Biden’s age paid off in debt limit crisis
WASHINGTON — Ain’t no way to run a railroad, Congress, facing a debt limit crisis.
The United States Treasury came close to going over the edge of default — and danger lingers if Congress doesn’t act to raise the federal borrowing limit like, now.
The lesson learned: Republicans who threatened to derail the world economy are lucky to have President Joe Biden as the old pro in charge.
The president brought a steady hand and an even temperament to tough talks with hard-edged House Republicans. He found a way toward common ground to resolve a looming crisis on Wall Street and Main Street. Votes will be held in Congress this week.
In the end, Biden’s calm character saved the day for the nation’s “full faith and credit,” to quote the Constitution. The Treasury has never defaulted, but it depends upon a bipartisan consensus in Congress to raise the debt ceiling every so often.
Aging in office has a bad name, even among Biden supporters. In fact, Biden’s age, 80, actually gave him an advantage over brash Speaker Kevin McCarthy, 58, a California Republican in his fifth month on the job.
Biden’s 35 years of seasoning in the Senate gave him — and us — that rare thing lately: confidence in his experience . Consider past presidents: George W. Bush, Barack Obama and Donald Trump.
None had Washington experience to write home about. (Obama was a freshman senator when he ran for president.)
I write from the Capitol as we enter Act III of the hullabaloo swirling around a possible Treasury default on the national debt. The deadline to avoid it is Monday, June 5.
Leading characters under the dome will have their say, speak their lines onstage on the deal Biden hammered out with McCarthy over the Memorial Day weekend.
Nobody likes it much — or should I say everybody hates it? Yet that’s a sign of a true compromise.
At noon Tuesday, a dozen members of the hard-right House Freedom Caucus held a press conference outdoors to lambast the deal, which they say did not cut spending enough. Cutting $136 billion did not meet their demands.
Rep. Byron Donalds (R-Fla.) at his turn under the sun, said the agreement did not stop “the radical Biden agenda.”
McCarthy can afford to lose their votes on the floor. The Freedom Caucus did not show in force; two dozen members were missing from the event, suggesting the speaker may not lose them all.
Here comes the first serious test of the Speaker’s strength and standing among his narrow majority of 222 in the House of Representatives. So far, in California style, McCarthy is still up on the board in stormy surf.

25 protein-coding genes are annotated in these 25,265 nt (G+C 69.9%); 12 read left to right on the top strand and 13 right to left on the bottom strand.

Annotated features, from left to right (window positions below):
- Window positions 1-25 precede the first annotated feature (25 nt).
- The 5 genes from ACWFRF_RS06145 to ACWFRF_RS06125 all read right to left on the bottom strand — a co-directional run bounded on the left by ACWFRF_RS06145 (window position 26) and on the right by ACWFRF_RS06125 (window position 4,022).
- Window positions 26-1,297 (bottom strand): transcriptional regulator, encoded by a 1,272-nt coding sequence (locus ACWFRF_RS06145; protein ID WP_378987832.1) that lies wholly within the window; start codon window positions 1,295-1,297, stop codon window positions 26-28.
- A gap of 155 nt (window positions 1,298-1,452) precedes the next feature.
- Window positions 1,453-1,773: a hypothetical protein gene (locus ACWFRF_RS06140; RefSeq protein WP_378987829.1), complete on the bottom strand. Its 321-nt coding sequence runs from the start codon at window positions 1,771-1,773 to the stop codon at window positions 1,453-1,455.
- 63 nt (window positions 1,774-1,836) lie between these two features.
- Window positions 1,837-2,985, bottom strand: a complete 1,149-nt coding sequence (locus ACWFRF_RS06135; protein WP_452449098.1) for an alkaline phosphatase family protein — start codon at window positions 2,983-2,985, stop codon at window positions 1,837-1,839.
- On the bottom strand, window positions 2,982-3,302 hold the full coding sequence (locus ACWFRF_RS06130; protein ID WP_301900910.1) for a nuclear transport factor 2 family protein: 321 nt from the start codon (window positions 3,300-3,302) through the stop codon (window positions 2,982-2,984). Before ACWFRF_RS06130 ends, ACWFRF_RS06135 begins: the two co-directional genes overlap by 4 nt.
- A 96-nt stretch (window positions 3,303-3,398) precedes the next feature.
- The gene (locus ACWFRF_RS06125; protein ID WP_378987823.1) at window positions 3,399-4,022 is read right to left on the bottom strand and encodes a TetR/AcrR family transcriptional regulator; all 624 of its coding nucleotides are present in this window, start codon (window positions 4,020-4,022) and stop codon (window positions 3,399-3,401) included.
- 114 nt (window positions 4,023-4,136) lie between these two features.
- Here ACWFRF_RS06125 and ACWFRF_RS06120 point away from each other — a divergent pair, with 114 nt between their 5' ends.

Democratic progressives object to the deal’s undermining climate provisions, opening the way for a natural gas pipeline in West Virginia’s mountains, crossing streams and wetlands.
Internal Revenue Service enforcement will be scaled back slightly, over Democratic objections, who say that gives tax cheats a break. Finally, a tug of war over stricter work requirements for food stamps was won by Republicans.
Here’s the thing: Republicans weaponized the debt ceiling — usually passed in peace by both parties — to push through partisan policies that never passed through the normal channels. They took advantage of “every tool at our disposal,” as one put it, to defy a Democratic president and blue Senate.
Hakeem Jeffries, the House Democratic leader (N.Y.) is also new to his job and largely shut out of talks between McCarthy’s representatives and the White House.
But Jeffries kept his caucus spirits up for the trying days of May, which was probably the best he could do. He warned of fears that the most extremist members might deliberately cause a default.
Jeffries indicated most House Democrats would back up Biden. Senate Republican Leader Mitch McConnell (R-Ky.) also signaled his critical support. So the deal is likely done.
As McCarthy said, “After he (Biden) wasted time and refused to negotiate for months, we’ve come to an agreement in principle … worthy of the American people.”
Biden never stooped to slinging insults back at McCarthy. In holiday weekend photo ops, he just smiled through his sunglasses.
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Jamie Stiehm may be reached at JamieStiehm.com. Follow her on Twitter @JamieStiehm. To find out more about Jamie Stiehm and other Creators Syndicate columnists and cartoonists, visit creators.com.